When people think of plastic surgery, dramatic changes come to mind, but for me, plastic surgery meant softening the rough edges. ​

It was around the time I turned 60 that I decided to get a facelift. My husband and I were empty nesters and we just became grandparents. We loved it! Having a grand-baby was like having our own child again, but better, because when we were done, we could give her back. I would marvel when I looked into her eyes. I loved her so much and I wanted to be the best grandmother I could be. But the funny thing was, I didn’t feel like a grandmother.

I was still very active, in good health and full of energy. I felt great on the inside, but on the outside my age was starting to show. My hair seemed to turn grey overnight, so I started dying it on a regular basis. Varicose veins were emerging from behind my knees and the skin around my eyes and cheeks starts to droop. The signs were all there; I was getting old.

My face and body no longer matched up with how I felt on the inside. On the inside I was young. On the outside, I was a grandmother. 

I was a happy person, and I didn’t like the fact that my face and body didn’t reflect that. 15 years earlier I had breast augmentation so I was familiar with cosmetic surgery. Since becoming a mother, I always figured I would need an augmentation, and three years after my youngest was born, I had it done.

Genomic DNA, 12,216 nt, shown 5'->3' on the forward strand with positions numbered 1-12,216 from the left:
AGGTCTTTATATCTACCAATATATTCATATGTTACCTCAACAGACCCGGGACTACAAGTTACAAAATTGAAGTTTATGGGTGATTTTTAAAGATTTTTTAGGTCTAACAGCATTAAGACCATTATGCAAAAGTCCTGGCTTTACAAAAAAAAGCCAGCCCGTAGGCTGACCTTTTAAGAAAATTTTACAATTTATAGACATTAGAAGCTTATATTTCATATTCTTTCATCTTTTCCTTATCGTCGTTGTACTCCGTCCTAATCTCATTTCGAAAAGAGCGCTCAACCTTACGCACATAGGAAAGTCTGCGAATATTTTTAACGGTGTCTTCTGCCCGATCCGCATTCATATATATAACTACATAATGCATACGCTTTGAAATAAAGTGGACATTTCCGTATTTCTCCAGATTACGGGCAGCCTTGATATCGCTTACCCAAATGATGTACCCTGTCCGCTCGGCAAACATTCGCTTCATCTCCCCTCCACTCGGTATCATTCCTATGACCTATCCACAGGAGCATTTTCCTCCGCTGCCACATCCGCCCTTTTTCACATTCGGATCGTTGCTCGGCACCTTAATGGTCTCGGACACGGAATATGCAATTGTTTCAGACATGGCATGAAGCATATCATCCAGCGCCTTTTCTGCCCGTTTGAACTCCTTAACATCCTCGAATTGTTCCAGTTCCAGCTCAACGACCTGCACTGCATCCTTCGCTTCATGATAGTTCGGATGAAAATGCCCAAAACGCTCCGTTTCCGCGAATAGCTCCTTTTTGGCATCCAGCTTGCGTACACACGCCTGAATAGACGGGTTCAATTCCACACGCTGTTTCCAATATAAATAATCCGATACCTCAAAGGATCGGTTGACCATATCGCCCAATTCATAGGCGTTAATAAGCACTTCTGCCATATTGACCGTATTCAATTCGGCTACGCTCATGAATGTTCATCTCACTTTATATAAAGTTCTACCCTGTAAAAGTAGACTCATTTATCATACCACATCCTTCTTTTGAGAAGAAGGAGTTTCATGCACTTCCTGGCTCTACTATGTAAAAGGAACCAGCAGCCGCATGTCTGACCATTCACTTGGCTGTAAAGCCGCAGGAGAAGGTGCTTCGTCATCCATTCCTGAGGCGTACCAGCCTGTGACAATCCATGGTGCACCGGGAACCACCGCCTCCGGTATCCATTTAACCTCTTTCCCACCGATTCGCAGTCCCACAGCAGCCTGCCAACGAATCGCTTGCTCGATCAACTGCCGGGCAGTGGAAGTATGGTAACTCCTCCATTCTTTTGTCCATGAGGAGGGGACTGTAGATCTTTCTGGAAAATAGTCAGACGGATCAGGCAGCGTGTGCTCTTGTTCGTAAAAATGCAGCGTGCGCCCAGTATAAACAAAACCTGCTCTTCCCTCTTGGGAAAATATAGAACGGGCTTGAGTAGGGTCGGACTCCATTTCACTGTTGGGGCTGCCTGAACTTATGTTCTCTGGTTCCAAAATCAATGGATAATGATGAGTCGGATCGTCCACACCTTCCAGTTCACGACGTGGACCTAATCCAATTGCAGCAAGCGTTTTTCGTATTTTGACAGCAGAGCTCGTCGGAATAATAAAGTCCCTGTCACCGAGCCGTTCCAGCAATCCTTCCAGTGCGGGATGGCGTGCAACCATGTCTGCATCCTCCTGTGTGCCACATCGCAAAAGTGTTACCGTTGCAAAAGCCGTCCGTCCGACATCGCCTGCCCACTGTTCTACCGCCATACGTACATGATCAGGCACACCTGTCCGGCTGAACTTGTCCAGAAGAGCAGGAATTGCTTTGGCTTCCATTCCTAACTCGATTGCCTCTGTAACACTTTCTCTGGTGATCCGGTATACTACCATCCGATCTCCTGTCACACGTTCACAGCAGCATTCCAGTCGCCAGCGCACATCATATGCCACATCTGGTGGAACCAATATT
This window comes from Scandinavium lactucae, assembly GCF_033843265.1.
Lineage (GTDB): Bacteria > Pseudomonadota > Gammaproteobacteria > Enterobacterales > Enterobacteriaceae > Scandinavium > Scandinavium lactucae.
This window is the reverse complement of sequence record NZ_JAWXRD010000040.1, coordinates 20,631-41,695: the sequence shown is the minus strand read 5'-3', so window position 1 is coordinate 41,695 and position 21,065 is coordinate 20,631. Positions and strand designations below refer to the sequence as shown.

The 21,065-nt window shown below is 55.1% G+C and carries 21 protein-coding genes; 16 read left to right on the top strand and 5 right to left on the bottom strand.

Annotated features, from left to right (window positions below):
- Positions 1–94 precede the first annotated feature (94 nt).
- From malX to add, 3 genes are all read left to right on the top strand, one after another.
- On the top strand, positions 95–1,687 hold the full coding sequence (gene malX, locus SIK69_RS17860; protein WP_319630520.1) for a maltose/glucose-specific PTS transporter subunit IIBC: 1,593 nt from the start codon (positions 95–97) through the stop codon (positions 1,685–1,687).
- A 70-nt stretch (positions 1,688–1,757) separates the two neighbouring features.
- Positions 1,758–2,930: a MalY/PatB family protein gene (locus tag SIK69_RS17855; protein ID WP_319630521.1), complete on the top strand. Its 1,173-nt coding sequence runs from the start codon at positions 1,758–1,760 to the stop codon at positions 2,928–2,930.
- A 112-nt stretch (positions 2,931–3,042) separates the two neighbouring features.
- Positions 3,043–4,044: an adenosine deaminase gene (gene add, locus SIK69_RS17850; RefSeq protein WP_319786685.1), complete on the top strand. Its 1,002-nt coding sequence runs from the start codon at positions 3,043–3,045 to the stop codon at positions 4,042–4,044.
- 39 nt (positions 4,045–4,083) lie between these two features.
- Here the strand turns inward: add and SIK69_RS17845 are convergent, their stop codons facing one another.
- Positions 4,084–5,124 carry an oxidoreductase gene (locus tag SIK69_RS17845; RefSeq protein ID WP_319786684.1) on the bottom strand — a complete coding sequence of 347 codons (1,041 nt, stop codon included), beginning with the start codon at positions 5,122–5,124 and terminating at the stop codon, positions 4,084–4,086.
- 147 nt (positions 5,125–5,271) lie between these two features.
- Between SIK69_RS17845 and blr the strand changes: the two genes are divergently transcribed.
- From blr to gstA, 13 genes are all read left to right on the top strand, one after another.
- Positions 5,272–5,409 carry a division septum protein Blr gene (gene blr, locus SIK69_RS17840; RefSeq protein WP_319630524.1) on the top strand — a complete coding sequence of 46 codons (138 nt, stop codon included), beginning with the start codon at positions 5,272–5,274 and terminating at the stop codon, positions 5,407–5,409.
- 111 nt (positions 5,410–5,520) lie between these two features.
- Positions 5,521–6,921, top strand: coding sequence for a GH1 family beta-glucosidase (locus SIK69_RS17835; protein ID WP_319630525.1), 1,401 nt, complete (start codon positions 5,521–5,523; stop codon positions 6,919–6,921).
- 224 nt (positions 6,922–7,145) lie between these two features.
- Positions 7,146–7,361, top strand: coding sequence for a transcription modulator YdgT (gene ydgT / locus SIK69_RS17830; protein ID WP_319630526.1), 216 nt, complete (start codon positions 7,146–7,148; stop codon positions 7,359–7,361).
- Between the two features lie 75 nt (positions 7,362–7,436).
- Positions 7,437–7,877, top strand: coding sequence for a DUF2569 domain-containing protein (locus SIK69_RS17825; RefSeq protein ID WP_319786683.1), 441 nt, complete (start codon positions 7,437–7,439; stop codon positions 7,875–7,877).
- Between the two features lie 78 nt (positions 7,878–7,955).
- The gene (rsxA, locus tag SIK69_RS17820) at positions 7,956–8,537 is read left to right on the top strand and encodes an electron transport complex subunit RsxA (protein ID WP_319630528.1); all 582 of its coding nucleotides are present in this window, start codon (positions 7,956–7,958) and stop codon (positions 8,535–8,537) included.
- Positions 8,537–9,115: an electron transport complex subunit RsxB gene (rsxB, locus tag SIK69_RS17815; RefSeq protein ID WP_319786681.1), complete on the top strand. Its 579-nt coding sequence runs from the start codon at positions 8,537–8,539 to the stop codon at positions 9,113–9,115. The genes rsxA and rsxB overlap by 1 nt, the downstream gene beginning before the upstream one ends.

But my motivation for getting a facelift was different. The facelift symbolized a new chapter and a change in how I defined myself. For nearly three decades I was a mother, and not much more than that. After the facelift, I would still be a mother, and being a mother would still be my priority, but motherhood would no longer define me. I could be a mother and me. I could take care of my children and myself at the same time.

So I decided to get a mini facelift and an eyelid lift. Because I had such a good experience with my previous surgeon, I decided to use him again.

The procedure went well and I recovered quickly. There was some bruising, and when I went out in public, other women were concerned. I had one lady at the grocery store ask if there was anything she could do to help. Implying that I was in an abusive relationship. I told her I appreciated here concern, but explained the bruising was from a recent surgery. She wasn’t totally convinced.

After the injuries faded, and my face settled in, I could see the results were what I wanted. My face reflected how I felt on the inside, happy. I looked like me. Nothing dramatic was done and everything was natural. I still looked my age, but the best way I can describe it is that I looked like a woman you secretly envy and wonder, “what’s her secret”.  

My husband and I both love being grandparents and we know aging is inevitable. We can’t turn back the hands of time and look like we did in our twenties, but we can take the rough edges off while embracing our age. I love being a grandmother but I also love how my surgery allowed to me to look like me again.

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